The Scoop on Geothermal Energy and Ground Source Heat Pumps

People have known since ancient times that the Earth’s interior is very hot. The temperature of the Earth’s core is estimated to be between 3000 and 5000o C (scientists are still not sure what the exact temperature is). This heat is generated by the slow breakdown of radioactive elements, and by the immense gravitational pressures acting on the rocks and minerals of the Earth’s interior. Temperatures in excess of 500o C can be found in the Earth’s crust just a few thousand metres below the surface, but geothermal heat right at the surface of the land is barely detectable.

Geothermal heat has been used to heat homes and businesses on a commercial scale since the 1920s. In most cases, communities take advantage of naturally occurring geysers, hot springs, and steam vents (called fumaroles) to gather hot water and steam for heating. Geysers and fumaroles occur when ground water seeps through cracks and comes in contact with volcanically heated rocks. In Iceland for instance, wells are drilled into volcanic rocks to extract hot water and steam. The hot water or steam is carried to communities in insulated pipes and used to heat homes and businesses. In some cases, the water is superheated (heated under pressure to temperatures greater than 100o C). Superheated water quickly turns to high-pressure steam, which can turn high-speed turbines that drive electrical generators.


The temperature of the soil below about 2 metres remains constant regardless of the weather or season. In most places throughout southern Canada, soil temperatures at this depth hover between 5 and 10o C. The difference between air and deep soil temperatures can be used for heating and cooling in a very efficient manner, with a ground source heat pump, also called a geothermal heat pump.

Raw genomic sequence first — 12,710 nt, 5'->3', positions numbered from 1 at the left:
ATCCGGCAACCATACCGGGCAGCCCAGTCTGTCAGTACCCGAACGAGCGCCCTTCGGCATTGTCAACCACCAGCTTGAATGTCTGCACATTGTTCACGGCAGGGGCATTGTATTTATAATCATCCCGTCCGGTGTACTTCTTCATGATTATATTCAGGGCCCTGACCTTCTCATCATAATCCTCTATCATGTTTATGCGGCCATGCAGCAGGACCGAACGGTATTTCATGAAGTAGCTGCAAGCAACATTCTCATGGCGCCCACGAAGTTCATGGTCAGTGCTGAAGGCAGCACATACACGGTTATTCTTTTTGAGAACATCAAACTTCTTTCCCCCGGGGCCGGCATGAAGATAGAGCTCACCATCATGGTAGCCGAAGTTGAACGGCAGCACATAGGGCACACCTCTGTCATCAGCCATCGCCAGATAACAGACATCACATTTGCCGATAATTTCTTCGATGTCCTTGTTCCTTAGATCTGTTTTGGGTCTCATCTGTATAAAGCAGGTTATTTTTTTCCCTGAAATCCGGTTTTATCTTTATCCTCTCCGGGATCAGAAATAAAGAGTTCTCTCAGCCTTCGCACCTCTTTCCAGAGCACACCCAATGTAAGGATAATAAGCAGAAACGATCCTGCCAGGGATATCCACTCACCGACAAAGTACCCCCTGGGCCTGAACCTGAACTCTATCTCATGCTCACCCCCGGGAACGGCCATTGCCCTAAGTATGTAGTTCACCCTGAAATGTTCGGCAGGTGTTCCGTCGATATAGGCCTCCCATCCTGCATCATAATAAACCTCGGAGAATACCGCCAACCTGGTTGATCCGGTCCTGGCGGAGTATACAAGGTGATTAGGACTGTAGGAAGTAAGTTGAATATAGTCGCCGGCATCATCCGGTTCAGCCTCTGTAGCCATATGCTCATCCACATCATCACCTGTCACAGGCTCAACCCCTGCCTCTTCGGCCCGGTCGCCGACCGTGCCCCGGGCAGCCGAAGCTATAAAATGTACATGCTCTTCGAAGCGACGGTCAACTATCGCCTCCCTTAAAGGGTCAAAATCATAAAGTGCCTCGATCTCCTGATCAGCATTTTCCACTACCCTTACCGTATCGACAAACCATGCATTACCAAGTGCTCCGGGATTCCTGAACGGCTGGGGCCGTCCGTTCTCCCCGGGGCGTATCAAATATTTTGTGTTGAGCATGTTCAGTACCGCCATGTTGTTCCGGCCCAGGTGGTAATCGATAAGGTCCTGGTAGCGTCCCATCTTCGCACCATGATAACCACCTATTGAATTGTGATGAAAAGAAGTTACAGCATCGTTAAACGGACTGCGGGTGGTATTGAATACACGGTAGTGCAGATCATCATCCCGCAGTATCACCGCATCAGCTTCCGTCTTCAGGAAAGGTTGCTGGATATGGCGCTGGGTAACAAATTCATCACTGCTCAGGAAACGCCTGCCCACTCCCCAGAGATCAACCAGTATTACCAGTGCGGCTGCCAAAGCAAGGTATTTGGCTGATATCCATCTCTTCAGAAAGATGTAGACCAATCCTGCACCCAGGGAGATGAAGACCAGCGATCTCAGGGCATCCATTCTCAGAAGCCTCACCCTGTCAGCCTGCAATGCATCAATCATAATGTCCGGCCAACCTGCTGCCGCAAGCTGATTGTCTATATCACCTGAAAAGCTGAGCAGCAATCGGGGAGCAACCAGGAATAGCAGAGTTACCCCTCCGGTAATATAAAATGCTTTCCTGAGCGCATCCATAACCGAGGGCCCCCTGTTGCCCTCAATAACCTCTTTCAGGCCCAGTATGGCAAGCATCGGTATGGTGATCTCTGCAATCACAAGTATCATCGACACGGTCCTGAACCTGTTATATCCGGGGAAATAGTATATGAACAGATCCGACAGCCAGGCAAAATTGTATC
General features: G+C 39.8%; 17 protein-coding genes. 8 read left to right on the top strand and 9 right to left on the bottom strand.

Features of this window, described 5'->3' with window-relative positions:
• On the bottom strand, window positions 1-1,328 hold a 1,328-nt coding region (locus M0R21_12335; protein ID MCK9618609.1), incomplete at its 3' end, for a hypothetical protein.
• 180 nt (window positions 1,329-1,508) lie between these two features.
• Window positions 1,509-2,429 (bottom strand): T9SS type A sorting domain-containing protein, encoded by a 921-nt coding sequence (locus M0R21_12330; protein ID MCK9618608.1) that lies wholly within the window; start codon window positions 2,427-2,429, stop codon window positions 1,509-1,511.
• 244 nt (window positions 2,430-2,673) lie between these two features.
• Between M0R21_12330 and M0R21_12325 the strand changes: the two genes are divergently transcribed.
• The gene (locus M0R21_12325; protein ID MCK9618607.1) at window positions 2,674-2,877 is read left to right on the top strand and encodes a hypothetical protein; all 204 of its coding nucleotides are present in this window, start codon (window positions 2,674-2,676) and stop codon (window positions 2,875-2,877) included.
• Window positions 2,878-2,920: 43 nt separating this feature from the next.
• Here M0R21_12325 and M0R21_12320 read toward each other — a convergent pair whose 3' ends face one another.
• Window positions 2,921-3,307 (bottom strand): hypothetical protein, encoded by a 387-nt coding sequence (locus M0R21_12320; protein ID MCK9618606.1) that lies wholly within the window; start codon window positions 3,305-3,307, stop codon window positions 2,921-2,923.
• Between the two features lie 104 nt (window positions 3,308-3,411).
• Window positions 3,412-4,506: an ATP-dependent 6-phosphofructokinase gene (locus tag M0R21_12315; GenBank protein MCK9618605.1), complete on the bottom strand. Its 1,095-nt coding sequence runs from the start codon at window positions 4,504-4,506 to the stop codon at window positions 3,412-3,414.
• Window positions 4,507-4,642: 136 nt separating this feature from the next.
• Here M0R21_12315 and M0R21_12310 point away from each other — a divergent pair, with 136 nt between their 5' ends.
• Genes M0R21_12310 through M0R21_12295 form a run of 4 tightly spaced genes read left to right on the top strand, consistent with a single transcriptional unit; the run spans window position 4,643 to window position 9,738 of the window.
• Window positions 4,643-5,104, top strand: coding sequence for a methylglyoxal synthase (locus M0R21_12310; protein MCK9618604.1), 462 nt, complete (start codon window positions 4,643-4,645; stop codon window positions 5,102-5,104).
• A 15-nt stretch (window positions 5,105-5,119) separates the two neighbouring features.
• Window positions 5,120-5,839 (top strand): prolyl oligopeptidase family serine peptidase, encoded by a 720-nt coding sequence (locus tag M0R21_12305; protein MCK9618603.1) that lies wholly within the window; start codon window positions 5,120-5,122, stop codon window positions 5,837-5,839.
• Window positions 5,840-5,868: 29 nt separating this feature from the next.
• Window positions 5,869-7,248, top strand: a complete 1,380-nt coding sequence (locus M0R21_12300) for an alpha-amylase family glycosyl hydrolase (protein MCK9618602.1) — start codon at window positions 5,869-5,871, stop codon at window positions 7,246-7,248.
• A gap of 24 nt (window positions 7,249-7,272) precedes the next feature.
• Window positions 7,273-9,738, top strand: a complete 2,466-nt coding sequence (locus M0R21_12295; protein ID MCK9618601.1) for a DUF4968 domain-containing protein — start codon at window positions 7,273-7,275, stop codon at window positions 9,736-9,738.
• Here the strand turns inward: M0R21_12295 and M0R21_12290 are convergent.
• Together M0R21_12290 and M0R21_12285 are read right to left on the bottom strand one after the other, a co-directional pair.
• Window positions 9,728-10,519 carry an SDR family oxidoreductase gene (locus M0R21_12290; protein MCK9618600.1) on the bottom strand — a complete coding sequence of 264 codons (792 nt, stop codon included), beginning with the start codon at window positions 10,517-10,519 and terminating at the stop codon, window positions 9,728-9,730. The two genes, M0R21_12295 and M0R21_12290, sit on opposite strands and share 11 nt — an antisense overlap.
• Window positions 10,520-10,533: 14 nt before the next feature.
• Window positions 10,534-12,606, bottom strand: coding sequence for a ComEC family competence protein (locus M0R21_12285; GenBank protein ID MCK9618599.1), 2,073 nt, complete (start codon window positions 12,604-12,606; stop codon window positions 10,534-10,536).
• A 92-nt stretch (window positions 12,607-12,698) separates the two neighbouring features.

at A ground source heat pump works the same way your refrigerator does. Like your fridge, a heat pump uses a compressor, lengths of sealed tubing for gathering and dispersing heat (heat exchangers), and a gas called the refrigerant. An essential part of the heat pump is the network of tubes buried deep in the soil near the home. The compressor motor, located inside the house, circulates refrigerant around this network. Heat from the surrounding soil warms the liquid refrigerant in the buried tubes, changing it to a gas. The refrigerant gas enters the compressor, which squeezes it, raising its pressure and temperature. The hot refrigerant circulates through radiators inside the house, releasing the heat collected from the soil to the inside of the house. This process changes the refrigerant back into a liquid and the process starts again.

By reversing the flow of the refrigerant, the heat pump system can cool the house in summertime. Heat collected from inside the house can be released back into the cool soil, resulting in a highly efficient air conditioning system for the home. A ground source heat pump requires some electricity to run the compressor. In an efficient, well-insulated home, this electricity could be easily supplied by a rooftop solar panel.-

Want to keep up to date with all our latest news and information?
Subscribe to receive FREE TIPS, all new Radio/Podcast Episodes and Videos that will help you start Dropping your Energy Bill!
Enter your email below to join a world of new knowledge and savings!